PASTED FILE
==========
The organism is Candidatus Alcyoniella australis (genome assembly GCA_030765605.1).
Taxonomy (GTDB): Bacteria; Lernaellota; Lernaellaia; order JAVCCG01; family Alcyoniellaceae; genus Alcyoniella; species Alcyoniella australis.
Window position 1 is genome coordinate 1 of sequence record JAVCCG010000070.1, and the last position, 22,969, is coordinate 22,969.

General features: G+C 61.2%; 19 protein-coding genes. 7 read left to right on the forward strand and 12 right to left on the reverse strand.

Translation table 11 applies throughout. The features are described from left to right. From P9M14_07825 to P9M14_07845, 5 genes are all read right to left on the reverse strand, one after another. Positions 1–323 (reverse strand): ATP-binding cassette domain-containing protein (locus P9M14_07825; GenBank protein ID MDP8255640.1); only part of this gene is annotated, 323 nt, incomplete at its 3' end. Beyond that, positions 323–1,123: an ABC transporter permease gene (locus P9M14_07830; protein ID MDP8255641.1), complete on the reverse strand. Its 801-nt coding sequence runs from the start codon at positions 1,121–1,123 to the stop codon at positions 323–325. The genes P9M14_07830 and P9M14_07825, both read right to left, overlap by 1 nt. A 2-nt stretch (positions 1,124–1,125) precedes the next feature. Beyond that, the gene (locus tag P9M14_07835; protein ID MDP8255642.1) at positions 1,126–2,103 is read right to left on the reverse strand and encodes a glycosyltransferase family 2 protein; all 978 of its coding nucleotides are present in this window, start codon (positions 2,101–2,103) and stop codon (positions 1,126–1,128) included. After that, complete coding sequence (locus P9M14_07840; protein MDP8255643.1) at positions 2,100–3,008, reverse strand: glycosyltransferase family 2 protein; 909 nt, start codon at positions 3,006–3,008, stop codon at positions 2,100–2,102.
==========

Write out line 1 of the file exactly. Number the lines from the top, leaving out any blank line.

The organism is Candidatus Alcyoniella australis (genome assembly GCA_030765605.1).